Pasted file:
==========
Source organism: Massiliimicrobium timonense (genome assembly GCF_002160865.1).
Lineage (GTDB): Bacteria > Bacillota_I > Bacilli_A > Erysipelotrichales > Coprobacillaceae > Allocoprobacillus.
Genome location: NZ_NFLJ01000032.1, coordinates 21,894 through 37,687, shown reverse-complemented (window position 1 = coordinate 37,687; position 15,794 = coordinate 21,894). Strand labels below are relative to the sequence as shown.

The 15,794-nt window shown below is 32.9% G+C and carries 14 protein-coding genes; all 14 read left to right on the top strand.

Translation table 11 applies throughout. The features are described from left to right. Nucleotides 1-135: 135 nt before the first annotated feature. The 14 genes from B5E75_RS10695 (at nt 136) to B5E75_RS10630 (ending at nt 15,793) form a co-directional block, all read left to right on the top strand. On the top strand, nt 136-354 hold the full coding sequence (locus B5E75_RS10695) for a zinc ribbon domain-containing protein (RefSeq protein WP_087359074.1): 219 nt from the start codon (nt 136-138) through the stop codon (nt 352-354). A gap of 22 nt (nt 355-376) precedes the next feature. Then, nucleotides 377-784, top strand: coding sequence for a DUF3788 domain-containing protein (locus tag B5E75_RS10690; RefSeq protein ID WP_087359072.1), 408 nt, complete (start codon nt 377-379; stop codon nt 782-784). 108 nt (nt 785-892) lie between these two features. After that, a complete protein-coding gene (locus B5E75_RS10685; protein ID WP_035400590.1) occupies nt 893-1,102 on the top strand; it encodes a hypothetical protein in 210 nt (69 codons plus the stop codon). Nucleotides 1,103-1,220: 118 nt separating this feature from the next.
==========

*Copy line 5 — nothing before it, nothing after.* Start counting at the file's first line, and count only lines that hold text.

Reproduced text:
Translation table 11 applies throughout. The features are described from left to right. Nucleotides 1-135: 135 nt before the first annotated feature. The 14 genes from B5E75_RS10695 (at nt 136) to B5E75_RS10630 (ending at nt 15,793) form a co-directional block, all read left to right on the top strand. On the top strand, nt 136-354 hold the full coding sequence (locus B5E75_RS10695) for a zinc ribbon domain-containing protein (RefSeq protein WP_087359074.1): 219 nt from the start codon (nt 136-138) through the stop codon (nt 352-354). A gap of 22 nt (nt 355-376) precedes the next feature. Then, nucleotides 377-784, top strand: coding sequence for a DUF3788 domain-containing protein (locus tag B5E75_RS10690; RefSeq protein ID WP_087359072.1), 408 nt, complete (start codon nt 377-379; stop codon nt 782-784). 108 nt (nt 785-892) lie between these two features. After that, a complete protein-coding gene (locus B5E75_RS10685; protein ID WP_035400590.1) occupies nt 893-1,102 on the top strand; it encodes a hypothetical protein in 210 nt (69 codons plus the stop codon). Nucleotides 1,103-1,220: 118 nt separating this feature from the next.